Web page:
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Getting Your Foot in the Door: Simple Tips to Break into Freelance Writing

freelance writing

The most essential gift for a good writer is a built-in, shockproof bullshit detector. —Ernest Hemingway

A guest post by Charles Lawrence for Simple Writing.

Regardless of the industry you’re trying to break into, you face two problems:

How do you get a job without experience?

How do you get experience if you can’t find a job?

It’s even harder when you’re trying to break into the fiercely competitive world of freelance writing. And now that the Internet has created a global marketplace, freelance writers compete with people all over the world with varying skills and wildly disparate pay rates.

I started freelancing when I was balding, wearing glasses, and suffering from middle-age spread.

I had no real writing experience.

I never kept a journal.

I never wrote for fun.

I never worked on my high school newspaper or yearbook.

When I was a teenager, I thought about being a writer, but I also thought about being a guitarist for Bruce Springsteen’s E-Street Band.

Neither seemed very likely.

I did spend most of my teenage years and adult life reading anything I could get my hands on—books, newspapers, magazine articles, billboards, cereal boxes, album covers, and Raid® Flying Insect Killer bottles.

I read anything and everything just because I love to read.

How I got from there to here

I’m originally from the Midwest US, but in my late 20s and early 30s I lived and worked in New York City.

To get to work, I took the F train from Brooklyn to Midtown Manhattan. The commute was an hour, door to door—one way. But the time wasn’t wasted. I read two newspapers every day without fail: The New York Times and the Daily News.

I later moved to Staten Island and my commute became even longer—an hour and a half one way. Now I could read three newspapers: The New York Times, The Daily News, and Newsday.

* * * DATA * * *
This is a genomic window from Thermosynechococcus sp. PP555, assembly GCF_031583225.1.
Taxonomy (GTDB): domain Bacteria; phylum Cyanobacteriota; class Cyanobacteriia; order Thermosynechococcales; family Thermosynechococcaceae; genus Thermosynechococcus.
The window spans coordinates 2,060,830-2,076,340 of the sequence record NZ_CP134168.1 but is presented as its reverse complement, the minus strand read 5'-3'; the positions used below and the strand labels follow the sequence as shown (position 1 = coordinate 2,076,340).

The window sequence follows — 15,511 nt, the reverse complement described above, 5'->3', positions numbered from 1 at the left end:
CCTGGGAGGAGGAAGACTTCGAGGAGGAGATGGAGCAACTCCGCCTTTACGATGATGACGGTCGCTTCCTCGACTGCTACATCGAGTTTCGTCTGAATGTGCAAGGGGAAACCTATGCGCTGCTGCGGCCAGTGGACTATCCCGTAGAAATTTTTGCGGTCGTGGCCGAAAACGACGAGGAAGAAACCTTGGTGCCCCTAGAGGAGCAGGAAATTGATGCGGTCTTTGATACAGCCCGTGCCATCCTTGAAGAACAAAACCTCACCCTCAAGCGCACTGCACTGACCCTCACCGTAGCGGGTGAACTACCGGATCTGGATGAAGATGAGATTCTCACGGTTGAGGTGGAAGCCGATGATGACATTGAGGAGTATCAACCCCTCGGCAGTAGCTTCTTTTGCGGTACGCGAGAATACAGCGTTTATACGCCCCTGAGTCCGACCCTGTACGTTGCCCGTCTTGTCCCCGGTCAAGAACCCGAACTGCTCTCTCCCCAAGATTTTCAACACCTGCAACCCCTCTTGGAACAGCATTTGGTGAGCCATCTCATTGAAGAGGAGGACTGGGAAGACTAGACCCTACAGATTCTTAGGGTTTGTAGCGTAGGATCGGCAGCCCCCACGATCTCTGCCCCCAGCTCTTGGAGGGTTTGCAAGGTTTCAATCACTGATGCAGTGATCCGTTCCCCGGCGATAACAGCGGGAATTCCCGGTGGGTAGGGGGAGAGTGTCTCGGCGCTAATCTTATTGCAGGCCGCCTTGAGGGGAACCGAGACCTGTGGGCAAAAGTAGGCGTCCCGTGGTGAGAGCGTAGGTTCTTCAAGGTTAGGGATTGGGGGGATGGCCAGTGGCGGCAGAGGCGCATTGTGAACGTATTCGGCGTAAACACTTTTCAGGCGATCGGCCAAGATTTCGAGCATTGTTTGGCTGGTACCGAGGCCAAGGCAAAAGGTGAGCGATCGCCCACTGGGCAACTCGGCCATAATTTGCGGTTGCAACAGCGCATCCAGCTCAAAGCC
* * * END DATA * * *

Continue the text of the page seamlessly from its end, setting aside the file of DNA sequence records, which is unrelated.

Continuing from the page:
I didn’t know it at the time, but the years I spent reading newspapers during my long NYC commute was my training in writing and journalism.

Becoming the big fish in a little pond

As time passed, I changed careers a couple of times. I moved a couple of times. And somehow (it was because of a woman), I ended up living and working in a rural Florida county.

Talk about culture shock.

At one point, too much time had passed to audition for the E-Street Band, but writing—well, why not?

Citrus County, Florida has a small daily newspaper: The Citrus County Chronicle. It has a very small staff and relies mostly on freelancers to report on the daily happenings in this mostly retiree area.

I thought if there was an opportunity to get published, this small newspaper was probably it. So I contacted the Chronicle’s editor by phone and pitched an article.

Cold calling an editor on the phone is so 20th century, I know. But it’s a pitching technique that can, in fact, be successful, especially in small cities, towns, and rural communities.

The editor bought the idea and told me to write the article and submit it. She said she could run it as a guest column, but there would be no pay.